A multi-cultural collision as comedy: FOB, a guest 12thnight Fringe review by Alan Kellogg

FOB. Photo supplied.

FOB (Stage 10, Acacia Hall)

One of the valuable aspects of any Fringe worth its salt is offering younger, less experienced — or locally less known — performers and creators the opportunity to strut their stuff (or at least try out their ideas) in a high-visibility, professional setting. A nifty by-product can involve work that actually reflects their communities. And, if the audience is lucky, the package can be entertaining.

And that what happens in this agreeable light comedy written and directed by Aksam Alyousef. The story involves the literal collision (cultures and cars) of Samar (Amena Shebab), Adam (Bahaa Harmouche) and Tina (Madonna Gonzalez) on Highway 2 between Edmonton and Calgary.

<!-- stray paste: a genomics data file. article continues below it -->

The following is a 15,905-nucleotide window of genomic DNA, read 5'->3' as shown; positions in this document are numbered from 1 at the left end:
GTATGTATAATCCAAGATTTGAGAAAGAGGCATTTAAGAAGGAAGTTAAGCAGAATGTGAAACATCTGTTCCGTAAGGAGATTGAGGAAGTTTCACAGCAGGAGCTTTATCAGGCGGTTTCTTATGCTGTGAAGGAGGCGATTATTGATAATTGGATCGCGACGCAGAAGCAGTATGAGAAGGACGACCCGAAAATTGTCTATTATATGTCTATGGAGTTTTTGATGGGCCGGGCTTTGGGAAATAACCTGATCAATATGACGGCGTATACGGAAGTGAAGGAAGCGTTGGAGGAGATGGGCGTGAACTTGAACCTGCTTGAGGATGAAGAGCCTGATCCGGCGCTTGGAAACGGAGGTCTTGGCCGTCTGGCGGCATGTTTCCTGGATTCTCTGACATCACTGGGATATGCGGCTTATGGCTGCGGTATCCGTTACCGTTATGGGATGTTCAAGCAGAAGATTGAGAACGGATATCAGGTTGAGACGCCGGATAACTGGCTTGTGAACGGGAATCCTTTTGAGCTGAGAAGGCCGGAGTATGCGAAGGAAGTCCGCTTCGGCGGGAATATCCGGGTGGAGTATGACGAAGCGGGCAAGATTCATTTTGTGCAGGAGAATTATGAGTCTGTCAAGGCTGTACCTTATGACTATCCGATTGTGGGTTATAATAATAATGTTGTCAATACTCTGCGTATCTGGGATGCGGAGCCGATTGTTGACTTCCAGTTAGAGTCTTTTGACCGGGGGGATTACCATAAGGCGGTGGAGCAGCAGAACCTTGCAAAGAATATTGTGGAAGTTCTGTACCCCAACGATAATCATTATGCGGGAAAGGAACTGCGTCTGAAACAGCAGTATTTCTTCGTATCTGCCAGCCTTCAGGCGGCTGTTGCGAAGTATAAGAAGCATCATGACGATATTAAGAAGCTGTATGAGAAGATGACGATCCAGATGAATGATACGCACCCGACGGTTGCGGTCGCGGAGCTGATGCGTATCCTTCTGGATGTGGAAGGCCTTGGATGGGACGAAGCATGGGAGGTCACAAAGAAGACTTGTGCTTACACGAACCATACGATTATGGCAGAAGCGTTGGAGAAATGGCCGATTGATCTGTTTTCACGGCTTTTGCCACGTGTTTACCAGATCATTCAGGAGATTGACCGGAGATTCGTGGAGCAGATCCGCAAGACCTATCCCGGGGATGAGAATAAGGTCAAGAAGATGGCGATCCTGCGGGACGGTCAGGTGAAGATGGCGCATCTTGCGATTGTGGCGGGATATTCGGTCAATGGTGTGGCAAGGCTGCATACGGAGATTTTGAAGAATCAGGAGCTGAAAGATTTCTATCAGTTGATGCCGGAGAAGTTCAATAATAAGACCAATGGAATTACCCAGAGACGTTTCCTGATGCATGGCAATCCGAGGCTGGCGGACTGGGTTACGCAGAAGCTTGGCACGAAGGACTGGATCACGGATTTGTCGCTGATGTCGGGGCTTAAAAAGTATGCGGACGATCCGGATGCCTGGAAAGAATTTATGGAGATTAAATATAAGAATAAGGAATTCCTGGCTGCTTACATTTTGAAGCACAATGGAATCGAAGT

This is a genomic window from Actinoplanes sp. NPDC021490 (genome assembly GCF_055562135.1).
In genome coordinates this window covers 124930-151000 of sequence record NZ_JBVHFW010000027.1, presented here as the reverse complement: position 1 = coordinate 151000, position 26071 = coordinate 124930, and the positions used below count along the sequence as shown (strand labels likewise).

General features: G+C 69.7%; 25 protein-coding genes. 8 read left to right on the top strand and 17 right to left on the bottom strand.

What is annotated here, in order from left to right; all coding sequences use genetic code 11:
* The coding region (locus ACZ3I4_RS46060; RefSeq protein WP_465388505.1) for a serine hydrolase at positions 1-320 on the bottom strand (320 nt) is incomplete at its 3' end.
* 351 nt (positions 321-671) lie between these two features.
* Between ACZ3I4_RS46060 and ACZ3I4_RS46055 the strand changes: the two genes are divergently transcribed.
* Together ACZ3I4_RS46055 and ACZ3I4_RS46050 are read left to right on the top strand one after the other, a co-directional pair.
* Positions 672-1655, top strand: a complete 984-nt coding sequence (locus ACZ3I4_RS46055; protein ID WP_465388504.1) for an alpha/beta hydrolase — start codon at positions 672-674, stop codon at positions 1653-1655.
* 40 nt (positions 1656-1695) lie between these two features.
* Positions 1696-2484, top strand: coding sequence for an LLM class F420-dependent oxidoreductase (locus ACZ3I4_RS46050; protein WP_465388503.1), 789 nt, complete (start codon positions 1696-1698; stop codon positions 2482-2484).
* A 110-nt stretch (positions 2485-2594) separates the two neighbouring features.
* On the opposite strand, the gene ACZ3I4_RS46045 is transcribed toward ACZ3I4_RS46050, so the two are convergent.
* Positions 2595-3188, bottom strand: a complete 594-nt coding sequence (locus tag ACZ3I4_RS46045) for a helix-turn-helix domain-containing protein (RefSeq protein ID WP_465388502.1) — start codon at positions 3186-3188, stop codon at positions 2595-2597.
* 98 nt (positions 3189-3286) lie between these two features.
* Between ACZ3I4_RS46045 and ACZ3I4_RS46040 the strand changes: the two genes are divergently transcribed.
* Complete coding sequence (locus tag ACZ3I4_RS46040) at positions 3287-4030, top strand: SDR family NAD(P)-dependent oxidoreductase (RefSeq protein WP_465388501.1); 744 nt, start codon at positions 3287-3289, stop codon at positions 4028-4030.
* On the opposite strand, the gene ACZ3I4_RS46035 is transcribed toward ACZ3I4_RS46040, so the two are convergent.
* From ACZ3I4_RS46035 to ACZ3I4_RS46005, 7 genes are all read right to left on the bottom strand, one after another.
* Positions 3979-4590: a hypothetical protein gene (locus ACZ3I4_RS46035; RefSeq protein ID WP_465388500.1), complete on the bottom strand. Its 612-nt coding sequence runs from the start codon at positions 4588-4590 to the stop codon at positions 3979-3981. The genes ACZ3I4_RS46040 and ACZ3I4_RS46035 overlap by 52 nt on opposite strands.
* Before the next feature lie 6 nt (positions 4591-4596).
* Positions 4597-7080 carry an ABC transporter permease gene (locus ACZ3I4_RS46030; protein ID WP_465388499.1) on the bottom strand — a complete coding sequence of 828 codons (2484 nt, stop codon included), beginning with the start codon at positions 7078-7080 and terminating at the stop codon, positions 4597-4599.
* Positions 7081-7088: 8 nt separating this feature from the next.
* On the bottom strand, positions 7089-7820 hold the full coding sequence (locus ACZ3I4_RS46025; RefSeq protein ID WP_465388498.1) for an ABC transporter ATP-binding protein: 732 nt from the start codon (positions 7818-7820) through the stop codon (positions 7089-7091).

Adam and Samar have been married for ten years and have immigrated from the Middle East. Tina is local Edmonton lawyer whose divorce practice is itself on the rocks.

(Some) fun ensues as a desperate, rattled Tina attempts to convince the bickering but ultimately solid couple that splitting up is the way to go. Each of the likeable cast members have comic moments. Shebab, in a kind of Charo-meets-Gracie Allen approach, was particularly appealing. And the gentle juxtaposing of cultural clichés – the sheesh hookah, camp chairs, full cooler of Mediterranean snacks vs. constant harried cell phone use and general uptightness — is kind of endearing. Alyousef has a real talent for spinning off one-liners.

At any rate, the packed opening night crowd, which, judging by the hugs after the show included many friends and family, absolutely loved it. You’ll likely walk out with a smile yourself.

Alan Kellogg

 

 

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